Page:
BEIJING, Dec. 7 (Xinhuanet) -- New satellite data
show the vital base of the ocean food chain -- hytoplankton --decreases when the
world's seas warm up and that has scientists worried about how much food marine
life as oceans become warmer because of global warming.
The data show a significant link between warmer
water -- either from the El Nino weather phenomenon or global
warming -- and reduced production of phytoplankton, according to a study in
Thursday's journal Nature.
Phytoplankton are the microscopic plant life that
zooplankton and other marine animals eat, essentially the grain crop of the
Study lead author Michael Behrenfeld, a biological
oceanographer at Oregon State University, said Wednesday the recent dplunge in
phytoplankton production in much of the world's oceans is a "sneak peak of how
ocean biology" will respond later in the century with global warming.
A satellite commissioned by NASA recorded water
temperature and phytoplankton production from 1997 to 2006. It revealed that for
most of the world's oceans when increased the other decreased and vice versa,
As water temperatures rose from 1999 to 2004,
the crop of phytoplankton dropped significantly, about 200 million tons a year.
On average about 50 billion tons of phytoplankton are produced yearly,
"Everything else up the food web is going to be
impacted," said oceanographer Scott Doney of the Woods Hole Oceanographic
Institute, who was not involved in the study. "What's worrisome is that small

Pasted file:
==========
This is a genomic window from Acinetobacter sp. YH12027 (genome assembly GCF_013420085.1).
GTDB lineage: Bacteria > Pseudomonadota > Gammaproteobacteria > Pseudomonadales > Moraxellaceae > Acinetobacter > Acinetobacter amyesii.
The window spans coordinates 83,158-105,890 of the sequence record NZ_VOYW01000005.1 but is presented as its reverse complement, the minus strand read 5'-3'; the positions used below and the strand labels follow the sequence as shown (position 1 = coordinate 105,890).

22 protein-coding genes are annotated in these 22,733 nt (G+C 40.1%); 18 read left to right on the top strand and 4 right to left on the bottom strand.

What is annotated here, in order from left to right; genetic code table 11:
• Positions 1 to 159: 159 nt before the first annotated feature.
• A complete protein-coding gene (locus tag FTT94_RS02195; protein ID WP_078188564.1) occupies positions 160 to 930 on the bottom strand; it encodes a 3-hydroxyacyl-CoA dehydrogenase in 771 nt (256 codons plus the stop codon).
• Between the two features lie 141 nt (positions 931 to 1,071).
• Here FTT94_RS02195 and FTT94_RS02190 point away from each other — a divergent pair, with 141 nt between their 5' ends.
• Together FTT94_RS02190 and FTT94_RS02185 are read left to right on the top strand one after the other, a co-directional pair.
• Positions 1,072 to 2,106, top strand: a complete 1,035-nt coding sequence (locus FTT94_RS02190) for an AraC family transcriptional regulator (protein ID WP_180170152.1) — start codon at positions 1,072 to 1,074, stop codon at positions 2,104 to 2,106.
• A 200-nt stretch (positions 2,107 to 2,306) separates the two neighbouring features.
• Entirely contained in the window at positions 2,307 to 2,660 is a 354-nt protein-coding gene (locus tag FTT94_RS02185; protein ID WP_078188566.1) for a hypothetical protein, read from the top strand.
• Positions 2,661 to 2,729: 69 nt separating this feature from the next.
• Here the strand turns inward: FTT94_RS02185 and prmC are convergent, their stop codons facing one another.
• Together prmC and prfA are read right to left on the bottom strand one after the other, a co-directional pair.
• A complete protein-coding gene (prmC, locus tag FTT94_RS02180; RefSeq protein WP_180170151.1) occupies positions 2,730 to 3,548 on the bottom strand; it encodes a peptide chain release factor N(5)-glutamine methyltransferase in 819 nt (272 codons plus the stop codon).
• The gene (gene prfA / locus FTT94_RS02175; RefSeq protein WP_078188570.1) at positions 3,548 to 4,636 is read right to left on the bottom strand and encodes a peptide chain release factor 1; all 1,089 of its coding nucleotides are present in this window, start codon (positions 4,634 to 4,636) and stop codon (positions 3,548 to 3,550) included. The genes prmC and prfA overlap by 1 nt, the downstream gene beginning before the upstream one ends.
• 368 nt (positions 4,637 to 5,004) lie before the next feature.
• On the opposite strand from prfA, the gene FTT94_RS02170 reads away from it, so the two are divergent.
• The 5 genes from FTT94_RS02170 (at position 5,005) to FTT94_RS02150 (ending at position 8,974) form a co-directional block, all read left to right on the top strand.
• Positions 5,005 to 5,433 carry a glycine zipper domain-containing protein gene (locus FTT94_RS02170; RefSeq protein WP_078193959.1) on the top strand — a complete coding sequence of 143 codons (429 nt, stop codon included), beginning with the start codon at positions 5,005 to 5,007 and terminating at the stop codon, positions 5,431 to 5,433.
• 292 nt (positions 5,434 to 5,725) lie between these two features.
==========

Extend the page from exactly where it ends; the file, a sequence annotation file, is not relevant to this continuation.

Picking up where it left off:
changes that happen in the bottom of the food web can have dramatic changes to
certain species at higher spots on the food chain."
This is yet another recent scientific study with
real-time data showing the much predicted harmful effects of global warming are
not just coming, but in some cases are already here and can be tallied
scientifically, researchers said.
When the satellite first started taking measurements
in 1997 water temperatures were at their warmest because of El Nino, a
warming of part of the Pacific Ocean that affects climate worldwide.
After that year, the ocean significantly cooled until
1999 and the phytoplankton crop soared by 2 billion tons during those two years.
"The results are showing this very tight coupling
between production and climate," Behrenfeld said.
Phytoplankton, which turn sunlight into food, need
nutrients such as nitrogen, phosphates and iron from colder water below,
Behrenfeld said. With warmer surface water, it is harder for the phytoplankton
to get those nutrients.
Another worry is with reduced phytoplankton, the
world's oceans will absorb less carbon dioxide and
increase Earth's primary global warming gas, said NASA ocean biology
project manager Paula Bontempi. That's because phytoplankton take carbon dioxide
out of the atmosphere in making food.